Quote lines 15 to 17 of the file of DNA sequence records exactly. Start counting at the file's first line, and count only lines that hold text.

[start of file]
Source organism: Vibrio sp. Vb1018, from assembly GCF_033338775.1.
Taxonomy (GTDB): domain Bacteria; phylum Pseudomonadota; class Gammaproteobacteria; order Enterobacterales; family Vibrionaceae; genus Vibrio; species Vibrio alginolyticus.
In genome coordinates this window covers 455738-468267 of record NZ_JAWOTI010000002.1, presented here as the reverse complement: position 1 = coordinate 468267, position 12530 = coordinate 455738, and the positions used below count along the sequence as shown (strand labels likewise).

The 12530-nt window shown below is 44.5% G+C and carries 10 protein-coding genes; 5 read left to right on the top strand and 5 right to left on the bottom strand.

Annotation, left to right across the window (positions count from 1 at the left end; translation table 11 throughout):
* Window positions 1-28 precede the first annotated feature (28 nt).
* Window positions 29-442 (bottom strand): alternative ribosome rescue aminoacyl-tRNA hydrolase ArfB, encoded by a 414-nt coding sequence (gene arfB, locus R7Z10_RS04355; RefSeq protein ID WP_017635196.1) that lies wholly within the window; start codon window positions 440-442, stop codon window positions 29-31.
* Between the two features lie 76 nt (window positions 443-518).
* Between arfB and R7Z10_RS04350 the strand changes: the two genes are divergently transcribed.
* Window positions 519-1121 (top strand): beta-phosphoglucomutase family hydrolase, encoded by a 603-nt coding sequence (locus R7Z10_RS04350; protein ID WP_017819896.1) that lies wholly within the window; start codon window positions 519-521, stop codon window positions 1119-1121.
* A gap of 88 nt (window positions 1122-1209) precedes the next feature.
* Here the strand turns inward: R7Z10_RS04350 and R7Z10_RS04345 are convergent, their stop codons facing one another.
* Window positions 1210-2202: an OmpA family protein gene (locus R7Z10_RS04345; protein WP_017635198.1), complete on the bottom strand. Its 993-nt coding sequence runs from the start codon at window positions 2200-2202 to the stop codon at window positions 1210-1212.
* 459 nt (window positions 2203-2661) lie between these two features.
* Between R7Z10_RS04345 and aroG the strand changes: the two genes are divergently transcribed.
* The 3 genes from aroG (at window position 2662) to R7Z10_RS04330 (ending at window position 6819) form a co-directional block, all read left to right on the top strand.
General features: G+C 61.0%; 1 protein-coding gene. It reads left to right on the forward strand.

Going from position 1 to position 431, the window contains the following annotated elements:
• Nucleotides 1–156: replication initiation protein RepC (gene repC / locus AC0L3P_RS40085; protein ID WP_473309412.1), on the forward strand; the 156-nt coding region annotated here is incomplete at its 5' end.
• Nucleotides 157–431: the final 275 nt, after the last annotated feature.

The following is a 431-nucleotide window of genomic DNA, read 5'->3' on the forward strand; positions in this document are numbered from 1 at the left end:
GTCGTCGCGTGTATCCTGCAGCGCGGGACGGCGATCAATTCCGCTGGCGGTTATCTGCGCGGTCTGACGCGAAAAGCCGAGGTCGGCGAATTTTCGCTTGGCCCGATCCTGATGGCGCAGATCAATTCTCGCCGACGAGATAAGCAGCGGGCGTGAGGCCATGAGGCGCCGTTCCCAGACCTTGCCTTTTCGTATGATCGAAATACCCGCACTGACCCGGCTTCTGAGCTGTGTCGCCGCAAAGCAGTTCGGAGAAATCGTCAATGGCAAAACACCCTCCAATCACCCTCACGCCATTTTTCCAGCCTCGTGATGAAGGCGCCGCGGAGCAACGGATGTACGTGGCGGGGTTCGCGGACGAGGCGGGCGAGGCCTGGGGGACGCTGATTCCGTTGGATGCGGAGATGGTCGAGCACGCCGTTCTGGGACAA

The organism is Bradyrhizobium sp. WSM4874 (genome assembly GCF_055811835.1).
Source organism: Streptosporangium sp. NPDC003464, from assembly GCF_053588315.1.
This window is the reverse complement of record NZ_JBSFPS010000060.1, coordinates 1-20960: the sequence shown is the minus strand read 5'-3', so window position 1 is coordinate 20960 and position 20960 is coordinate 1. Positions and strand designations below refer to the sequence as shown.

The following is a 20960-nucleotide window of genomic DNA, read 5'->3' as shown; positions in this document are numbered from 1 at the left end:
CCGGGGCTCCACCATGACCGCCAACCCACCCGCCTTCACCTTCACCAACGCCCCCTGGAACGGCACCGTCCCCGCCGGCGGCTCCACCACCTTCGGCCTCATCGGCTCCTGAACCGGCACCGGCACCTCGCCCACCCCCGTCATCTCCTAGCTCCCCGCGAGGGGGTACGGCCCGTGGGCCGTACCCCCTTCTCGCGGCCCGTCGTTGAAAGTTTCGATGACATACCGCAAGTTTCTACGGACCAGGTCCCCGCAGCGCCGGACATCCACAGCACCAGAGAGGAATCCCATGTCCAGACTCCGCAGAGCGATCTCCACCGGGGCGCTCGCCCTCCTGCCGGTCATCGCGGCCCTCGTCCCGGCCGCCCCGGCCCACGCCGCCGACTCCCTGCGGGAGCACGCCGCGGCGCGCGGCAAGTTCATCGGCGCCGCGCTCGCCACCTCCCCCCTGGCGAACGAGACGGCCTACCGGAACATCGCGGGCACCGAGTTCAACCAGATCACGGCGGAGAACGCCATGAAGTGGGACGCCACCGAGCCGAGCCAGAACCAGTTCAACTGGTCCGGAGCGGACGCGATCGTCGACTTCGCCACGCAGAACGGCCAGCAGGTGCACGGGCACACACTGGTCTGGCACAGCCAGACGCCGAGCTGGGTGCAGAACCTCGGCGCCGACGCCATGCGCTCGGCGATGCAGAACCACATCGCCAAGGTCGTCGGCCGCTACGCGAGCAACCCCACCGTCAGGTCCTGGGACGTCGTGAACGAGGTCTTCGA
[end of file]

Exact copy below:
* Between R7Z10_RS04345 and aroG the strand changes: the two genes are divergently transcribed.
* The 3 genes from aroG (at window position 2662) to R7Z10_RS04330 (ending at window position 6819) form a co-directional block, all read left to right on the top strand.
General features: G+C 61.0%; 1 protein-coding gene. It reads left to right on the forward strand.